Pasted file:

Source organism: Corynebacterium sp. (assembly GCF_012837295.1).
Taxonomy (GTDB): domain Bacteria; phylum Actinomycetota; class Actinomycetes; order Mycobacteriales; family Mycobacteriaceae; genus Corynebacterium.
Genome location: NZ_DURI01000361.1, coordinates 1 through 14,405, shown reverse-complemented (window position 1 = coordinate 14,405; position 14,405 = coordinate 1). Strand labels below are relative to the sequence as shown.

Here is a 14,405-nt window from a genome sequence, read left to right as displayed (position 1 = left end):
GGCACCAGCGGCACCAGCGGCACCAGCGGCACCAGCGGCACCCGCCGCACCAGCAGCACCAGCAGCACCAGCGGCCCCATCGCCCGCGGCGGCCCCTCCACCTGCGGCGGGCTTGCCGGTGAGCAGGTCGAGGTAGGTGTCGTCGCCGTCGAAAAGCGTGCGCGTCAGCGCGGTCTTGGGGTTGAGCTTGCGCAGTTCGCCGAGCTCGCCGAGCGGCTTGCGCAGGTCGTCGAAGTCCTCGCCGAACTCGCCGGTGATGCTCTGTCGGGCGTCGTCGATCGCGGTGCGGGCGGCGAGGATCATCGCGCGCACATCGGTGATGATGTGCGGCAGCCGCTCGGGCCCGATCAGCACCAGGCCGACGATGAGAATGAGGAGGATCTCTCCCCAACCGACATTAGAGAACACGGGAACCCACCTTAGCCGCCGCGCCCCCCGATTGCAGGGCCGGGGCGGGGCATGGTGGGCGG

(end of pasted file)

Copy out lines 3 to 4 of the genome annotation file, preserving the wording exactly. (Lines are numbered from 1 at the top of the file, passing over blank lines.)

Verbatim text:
Genome location: NZ_DURI01000361.1, coordinates 1 through 14,405, shown reverse-complemented (window position 1 = coordinate 14,405; position 14,405 = coordinate 1). Strand labels below are relative to the sequence as shown.

Here is a 14,405-nt window from a genome sequence, read left to right as displayed (position 1 = left end):